Appetizers
November 17, 2009
Thinking Thanksgiving with Mario Ortiz

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Thanksgiving's coming up soon, so let's get some quick tips about the right wines to serve with that bird and side dishes. We're checking in with Mario Ortiz, general manager and sommelier at the Firehouse, and here's his guidance about the kinds of wines that'll elevate your Thanksgiving dinner into an exceptionally tasty feast.

What wines come to mind when thinking about a traditional Thanksgiving dinner?
I like to suggest Champagne and riesling for whites, and pinot noir for red. Riesling goes beautifully with turkey. It's fresh and floral, and the stone fruit goes well with cranberry sauce or gravy. The same goes for pinot noir. And if you prefer roast beef for Thanksgiving, look for an earthy pinot noir with (flavors of) spices and rich black cherry.

How about some pairings for folks who prefer ham on the Thanksgiving table?
Something from the Loire would go beautifully. I would love to have something like a chenin blanc, but anything from the Loire is great. I'd definitely consider gewürztraminer as well because it has a little sweetness. For Champagnes and sparkling wines, go for a blanc de noirs or crémant. If you're having an early-afternoon dinner, the crémant would go incredibly with ham, yams and sweet potatoes.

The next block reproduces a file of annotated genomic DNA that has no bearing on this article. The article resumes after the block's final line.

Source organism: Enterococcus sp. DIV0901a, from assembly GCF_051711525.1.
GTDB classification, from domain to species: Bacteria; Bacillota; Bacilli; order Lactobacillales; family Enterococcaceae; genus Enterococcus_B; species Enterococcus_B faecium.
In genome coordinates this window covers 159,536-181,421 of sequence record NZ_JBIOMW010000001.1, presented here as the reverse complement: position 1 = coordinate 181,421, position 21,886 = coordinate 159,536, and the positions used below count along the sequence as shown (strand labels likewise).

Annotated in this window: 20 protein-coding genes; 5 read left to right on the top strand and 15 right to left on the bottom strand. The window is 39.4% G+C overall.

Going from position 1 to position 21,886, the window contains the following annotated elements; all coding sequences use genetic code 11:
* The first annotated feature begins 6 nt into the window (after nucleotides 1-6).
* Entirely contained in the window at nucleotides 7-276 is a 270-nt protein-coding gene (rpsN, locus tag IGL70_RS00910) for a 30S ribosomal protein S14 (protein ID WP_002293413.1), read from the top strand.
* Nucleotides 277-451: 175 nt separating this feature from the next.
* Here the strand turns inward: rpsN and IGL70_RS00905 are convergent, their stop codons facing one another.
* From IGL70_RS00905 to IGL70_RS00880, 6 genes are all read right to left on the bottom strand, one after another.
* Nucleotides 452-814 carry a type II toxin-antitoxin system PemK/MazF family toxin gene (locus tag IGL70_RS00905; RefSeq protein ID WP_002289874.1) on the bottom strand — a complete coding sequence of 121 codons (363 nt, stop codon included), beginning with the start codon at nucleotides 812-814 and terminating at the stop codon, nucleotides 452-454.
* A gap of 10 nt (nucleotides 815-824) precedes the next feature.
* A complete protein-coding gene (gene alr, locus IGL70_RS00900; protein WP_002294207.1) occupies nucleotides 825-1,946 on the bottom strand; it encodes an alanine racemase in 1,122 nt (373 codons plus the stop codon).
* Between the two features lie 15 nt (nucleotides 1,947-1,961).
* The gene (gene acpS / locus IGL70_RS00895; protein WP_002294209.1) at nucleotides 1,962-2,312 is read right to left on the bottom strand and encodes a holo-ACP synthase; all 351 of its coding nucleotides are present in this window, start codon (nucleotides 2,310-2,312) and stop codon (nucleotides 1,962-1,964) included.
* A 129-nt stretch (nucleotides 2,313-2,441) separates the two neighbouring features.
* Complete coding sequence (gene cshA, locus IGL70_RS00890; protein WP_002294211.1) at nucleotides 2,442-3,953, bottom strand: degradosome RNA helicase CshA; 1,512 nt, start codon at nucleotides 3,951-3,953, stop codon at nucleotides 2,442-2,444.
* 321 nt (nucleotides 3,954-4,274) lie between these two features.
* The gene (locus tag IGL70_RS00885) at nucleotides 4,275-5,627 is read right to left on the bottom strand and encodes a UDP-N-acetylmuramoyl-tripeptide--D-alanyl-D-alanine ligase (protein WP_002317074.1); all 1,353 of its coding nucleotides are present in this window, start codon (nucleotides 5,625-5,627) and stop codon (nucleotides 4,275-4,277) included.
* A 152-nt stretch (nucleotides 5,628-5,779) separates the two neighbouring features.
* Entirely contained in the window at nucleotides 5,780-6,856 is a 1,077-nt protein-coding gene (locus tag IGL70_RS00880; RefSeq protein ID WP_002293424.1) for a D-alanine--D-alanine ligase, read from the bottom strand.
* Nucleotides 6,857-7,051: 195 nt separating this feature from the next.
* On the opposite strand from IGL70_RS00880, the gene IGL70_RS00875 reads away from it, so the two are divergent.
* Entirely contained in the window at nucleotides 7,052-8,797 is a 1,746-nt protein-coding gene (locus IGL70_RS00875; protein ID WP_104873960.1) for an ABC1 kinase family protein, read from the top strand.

How about some local wines to consider for Thanksgiving dinner?

Bogle has a nice chenin blanc. It's fruit-forward with nice apples and melon in there. Bogle's riesling is also one I like to have at home with my family.

How about a little fun and pairing a wine with pumpkin pie?
It's not easy to find, but a sparkling shiraz would be fun. Mollydooker makes one that's amazing and would be a good way to finish dinner with pumpkin pie. Late-harvest wines might be too sweet, but asti spumanti might work.


Which wine varietals or styles do you not find so Thanksgiving-friendly?

Stay away from cabernet sauvignon or Bordeaux wines. They're not going to enhance or bring out any flavors. If you're just drinking the wine first and enjoying the food as an afterthought, then sure. But if you're trying to find good harmony with the food, stay away from them.
When I see people trying a variety of foods, you should try different (wines). But if you want to enjoy one particular style, you can't go wrong with Champagne.

I'll drink to that.

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